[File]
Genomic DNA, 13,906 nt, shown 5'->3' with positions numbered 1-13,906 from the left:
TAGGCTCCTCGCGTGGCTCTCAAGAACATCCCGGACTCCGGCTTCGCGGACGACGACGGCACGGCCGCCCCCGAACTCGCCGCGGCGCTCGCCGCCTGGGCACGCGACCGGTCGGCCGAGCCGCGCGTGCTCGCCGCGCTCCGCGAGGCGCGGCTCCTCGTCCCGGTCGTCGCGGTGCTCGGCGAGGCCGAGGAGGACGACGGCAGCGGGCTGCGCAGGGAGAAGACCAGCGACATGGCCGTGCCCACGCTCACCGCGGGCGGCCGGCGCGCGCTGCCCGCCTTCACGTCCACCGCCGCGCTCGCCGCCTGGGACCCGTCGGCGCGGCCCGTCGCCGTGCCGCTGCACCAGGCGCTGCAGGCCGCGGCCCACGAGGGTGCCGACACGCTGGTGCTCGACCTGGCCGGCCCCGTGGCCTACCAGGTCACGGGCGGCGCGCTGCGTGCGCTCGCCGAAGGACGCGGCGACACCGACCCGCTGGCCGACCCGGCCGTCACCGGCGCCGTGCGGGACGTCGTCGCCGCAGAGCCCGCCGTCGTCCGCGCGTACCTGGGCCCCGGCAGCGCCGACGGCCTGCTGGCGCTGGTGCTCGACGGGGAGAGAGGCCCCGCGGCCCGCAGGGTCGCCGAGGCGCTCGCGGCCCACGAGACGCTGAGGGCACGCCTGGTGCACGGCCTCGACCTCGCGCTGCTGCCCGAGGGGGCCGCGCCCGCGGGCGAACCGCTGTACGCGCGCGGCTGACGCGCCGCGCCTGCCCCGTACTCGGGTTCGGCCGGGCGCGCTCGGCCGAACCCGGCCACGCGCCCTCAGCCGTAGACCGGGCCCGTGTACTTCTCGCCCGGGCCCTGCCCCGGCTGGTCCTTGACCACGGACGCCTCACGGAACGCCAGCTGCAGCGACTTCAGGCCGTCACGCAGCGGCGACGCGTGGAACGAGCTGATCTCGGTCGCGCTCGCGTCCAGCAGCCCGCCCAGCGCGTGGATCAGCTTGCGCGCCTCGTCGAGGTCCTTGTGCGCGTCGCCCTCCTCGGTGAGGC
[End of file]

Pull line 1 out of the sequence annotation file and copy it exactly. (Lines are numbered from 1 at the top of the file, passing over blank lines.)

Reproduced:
Genomic DNA, 13,906 nt, shown 5'->3' with positions numbered 1-13,906 from the left: